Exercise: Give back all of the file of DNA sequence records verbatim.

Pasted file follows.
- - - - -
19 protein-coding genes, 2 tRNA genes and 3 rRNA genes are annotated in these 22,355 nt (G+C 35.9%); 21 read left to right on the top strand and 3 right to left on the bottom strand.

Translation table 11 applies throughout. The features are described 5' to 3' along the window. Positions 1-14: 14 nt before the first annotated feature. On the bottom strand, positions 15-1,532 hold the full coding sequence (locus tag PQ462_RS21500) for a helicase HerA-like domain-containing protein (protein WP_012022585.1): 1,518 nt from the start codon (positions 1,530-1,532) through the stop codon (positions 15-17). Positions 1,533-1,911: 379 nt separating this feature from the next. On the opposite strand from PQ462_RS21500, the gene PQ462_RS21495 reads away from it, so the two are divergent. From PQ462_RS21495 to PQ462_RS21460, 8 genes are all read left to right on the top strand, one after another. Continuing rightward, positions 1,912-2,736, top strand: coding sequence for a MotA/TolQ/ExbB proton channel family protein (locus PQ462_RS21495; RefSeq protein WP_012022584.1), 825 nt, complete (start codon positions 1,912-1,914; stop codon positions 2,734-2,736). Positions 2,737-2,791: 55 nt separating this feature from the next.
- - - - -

19 protein-coding genes, 2 tRNA genes and 3 rRNA genes are annotated in these 22,355 nt (G+C 35.9%); 21 read left to right on the top strand and 3 right to left on the bottom strand.

Translation table 11 applies throughout. The features are described 5' to 3' along the window. Positions 1-14: 14 nt before the first annotated feature. On the bottom strand, positions 15-1,532 hold the full coding sequence (locus tag PQ462_RS21500) for a helicase HerA-like domain-containing protein (protein WP_012022585.1): 1,518 nt from the start codon (positions 1,530-1,532) through the stop codon (positions 15-17). Positions 1,533-1,911: 379 nt separating this feature from the next. On the opposite strand from PQ462_RS21500, the gene PQ462_RS21495 reads away from it, so the two are divergent. From PQ462_RS21495 to PQ462_RS21460, 8 genes are all read left to right on the top strand, one after another. Continuing rightward, positions 1,912-2,736, top strand: coding sequence for a MotA/TolQ/ExbB proton channel family protein (locus PQ462_RS21495; RefSeq protein WP_012022584.1), 825 nt, complete (start codon positions 1,912-1,914; stop codon positions 2,734-2,736). Positions 2,737-2,791: 55 nt separating this feature from the next.